The West

A marine heatwave off WA that flattened several fisheries and has been linked to a spate of shark attacks is likely to become more frequent, according to Australia's top science agency.

At a symposium in Perth today, the CSIRO will claim a sharp increase in ocean temperatures two years ago was caused by extreme climatic conditions in the Indian and Pacific oceans. The findings were released in a report published in a scientific journal on Friday.

Stocks including crabs, abalone and scallops were devastated off the Mid West and Gascoyne coast during the summer of 2010-11 when water temperatures soared up to 5C above normal.

Until recently scientists had been unsure of the causes behind the episode, which has also been blamed for widespread coral bleaching at Ningaloo and a significant increase in shark activity.

The CSIRO believes the event was driven by abnormally warm sea surface temperatures in the Pacific and Indian oceans leading to one of the strongest Leeuwin currents on record.

Lead author of the report Ming Feng dubbed the heatwave the "Ningaloo Nino" and said governments needed to "prepare for a future in which similar events may occur more frequently under global warming".

"Understanding the factors that influence the formation of events like the 2011 Ningaloo Nino is a vital first step in preparing for impacts from extreme warming events in the future," Dr Feng said.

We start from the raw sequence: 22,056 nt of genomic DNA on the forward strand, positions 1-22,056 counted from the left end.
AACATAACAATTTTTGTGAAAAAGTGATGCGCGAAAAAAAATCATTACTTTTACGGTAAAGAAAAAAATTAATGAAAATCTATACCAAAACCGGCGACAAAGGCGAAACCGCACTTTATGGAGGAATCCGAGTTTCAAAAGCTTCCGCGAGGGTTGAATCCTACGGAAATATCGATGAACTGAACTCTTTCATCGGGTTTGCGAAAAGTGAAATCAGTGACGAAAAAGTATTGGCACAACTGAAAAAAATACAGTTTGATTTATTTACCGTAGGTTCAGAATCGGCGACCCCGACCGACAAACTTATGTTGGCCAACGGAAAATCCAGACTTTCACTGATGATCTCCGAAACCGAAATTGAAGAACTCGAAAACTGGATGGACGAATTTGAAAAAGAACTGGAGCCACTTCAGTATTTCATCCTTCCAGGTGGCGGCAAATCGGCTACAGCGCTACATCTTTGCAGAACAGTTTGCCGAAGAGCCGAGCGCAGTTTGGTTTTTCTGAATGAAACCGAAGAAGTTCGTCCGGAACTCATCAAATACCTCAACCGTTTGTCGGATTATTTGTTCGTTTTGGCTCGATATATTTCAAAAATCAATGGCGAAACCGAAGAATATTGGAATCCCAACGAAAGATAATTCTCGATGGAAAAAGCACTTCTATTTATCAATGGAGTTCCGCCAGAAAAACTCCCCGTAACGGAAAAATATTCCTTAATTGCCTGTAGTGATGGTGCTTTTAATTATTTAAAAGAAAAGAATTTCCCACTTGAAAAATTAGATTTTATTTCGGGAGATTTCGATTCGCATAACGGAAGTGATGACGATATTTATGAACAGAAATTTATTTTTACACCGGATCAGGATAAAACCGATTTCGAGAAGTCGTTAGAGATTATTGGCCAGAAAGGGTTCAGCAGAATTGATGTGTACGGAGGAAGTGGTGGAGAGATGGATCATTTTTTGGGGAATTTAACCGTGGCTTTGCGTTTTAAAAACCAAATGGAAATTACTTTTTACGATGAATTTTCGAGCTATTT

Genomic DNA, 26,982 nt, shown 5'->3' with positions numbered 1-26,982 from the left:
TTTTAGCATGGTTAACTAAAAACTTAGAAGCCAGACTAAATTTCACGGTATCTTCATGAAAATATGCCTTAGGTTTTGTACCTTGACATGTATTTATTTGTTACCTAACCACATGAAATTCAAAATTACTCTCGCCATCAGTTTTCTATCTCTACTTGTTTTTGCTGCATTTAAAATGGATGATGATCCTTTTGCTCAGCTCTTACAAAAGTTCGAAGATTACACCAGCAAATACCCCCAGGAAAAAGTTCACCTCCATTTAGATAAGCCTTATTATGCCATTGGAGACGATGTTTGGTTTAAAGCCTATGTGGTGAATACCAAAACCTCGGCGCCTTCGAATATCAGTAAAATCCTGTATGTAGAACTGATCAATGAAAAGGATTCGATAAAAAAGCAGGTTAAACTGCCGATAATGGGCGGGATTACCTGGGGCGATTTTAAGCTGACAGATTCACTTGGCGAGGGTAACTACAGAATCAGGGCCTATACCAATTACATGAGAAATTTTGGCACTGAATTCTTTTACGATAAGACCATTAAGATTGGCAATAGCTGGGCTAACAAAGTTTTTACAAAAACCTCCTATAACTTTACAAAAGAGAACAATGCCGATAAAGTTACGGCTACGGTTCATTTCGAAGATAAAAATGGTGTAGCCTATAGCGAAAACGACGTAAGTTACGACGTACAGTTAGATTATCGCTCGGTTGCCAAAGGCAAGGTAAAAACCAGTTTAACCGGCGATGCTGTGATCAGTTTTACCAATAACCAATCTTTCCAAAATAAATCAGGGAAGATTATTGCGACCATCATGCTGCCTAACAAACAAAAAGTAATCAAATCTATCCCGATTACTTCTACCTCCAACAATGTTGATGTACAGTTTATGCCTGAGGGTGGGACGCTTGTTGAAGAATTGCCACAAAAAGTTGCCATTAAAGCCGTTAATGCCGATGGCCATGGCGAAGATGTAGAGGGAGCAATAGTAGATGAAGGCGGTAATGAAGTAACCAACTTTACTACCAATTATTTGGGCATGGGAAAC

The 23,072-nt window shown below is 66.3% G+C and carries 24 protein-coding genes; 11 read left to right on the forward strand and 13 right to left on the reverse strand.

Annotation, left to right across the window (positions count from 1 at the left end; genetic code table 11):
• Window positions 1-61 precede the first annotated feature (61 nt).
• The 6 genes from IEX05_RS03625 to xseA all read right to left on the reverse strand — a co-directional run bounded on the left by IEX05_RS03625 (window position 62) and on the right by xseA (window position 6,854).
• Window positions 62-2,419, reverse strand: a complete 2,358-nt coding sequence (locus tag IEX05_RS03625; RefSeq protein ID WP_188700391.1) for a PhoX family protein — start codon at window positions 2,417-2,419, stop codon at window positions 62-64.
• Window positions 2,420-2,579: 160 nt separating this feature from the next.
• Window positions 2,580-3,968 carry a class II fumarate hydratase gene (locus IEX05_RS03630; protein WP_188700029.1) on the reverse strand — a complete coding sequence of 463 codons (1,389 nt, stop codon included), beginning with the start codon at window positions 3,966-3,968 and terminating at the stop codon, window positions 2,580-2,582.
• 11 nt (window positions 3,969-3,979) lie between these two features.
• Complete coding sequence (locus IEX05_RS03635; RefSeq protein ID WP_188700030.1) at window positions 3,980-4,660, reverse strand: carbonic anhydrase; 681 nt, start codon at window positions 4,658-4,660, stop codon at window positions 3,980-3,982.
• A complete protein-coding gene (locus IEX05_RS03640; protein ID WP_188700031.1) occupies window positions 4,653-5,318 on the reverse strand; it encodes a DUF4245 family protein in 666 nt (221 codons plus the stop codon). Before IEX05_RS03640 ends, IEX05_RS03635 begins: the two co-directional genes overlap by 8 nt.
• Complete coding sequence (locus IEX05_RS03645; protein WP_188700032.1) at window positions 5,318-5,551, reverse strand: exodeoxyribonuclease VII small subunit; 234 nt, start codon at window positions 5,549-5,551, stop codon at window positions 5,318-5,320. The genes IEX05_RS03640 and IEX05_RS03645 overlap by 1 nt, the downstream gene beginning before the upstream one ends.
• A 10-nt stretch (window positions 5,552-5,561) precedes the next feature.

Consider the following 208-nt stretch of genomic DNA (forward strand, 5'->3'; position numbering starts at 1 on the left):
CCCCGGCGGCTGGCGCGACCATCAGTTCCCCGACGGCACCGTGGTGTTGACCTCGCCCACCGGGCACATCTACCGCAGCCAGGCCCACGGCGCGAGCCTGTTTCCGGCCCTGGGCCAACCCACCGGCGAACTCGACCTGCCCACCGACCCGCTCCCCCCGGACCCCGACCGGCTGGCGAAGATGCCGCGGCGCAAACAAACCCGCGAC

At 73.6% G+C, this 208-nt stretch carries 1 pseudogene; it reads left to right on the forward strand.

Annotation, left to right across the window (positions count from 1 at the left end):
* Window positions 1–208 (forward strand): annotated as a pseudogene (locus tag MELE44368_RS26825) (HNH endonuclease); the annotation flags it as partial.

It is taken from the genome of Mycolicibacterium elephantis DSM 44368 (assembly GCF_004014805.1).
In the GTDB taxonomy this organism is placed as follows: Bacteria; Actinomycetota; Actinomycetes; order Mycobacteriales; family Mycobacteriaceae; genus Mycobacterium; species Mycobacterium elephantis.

Michael McPhaden, a US-based co-author of the report, said the events of 2010-11 highlighted how changes in the world's climate could have unforeseeable consequences.

"Nature always finds a way to surprise us and the Ningaloo Nino is just the latest episode in this continuing saga," Dr McPhaden said.

The remarks by the CSIRO come after the WA Fisheries Department said in December that the effects of the marine heatwave had been more serious than first expected and were still being felt.

Fisheries Minister Norman Moore said there was "no doubt" environmental factors had affected WA's fisheries in recent years.

However, he was hopeful the "heat pulse" two years ago was an aberration.

The West Australian

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